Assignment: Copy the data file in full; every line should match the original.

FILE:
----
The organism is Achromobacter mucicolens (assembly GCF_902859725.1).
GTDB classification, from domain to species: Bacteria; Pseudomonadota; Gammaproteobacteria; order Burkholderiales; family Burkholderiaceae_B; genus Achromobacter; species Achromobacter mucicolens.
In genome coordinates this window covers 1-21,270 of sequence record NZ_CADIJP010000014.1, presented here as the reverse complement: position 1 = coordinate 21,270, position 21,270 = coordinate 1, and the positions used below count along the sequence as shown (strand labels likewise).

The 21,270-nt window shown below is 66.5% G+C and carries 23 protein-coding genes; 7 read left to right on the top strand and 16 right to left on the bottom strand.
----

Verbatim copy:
The organism is Achromobacter mucicolens (assembly GCF_902859725.1).
GTDB classification, from domain to species: Bacteria; Pseudomonadota; Gammaproteobacteria; order Burkholderiales; family Burkholderiaceae_B; genus Achromobacter; species Achromobacter mucicolens.
In genome coordinates this window covers 1-21,270 of sequence record NZ_CADIJP010000014.1, presented here as the reverse complement: position 1 = coordinate 21,270, position 21,270 = coordinate 1, and the positions used below count along the sequence as shown (strand labels likewise).

The 21,270-nt window shown below is 66.5% G+C and carries 23 protein-coding genes; 7 read left to right on the top strand and 16 right to left on the bottom strand.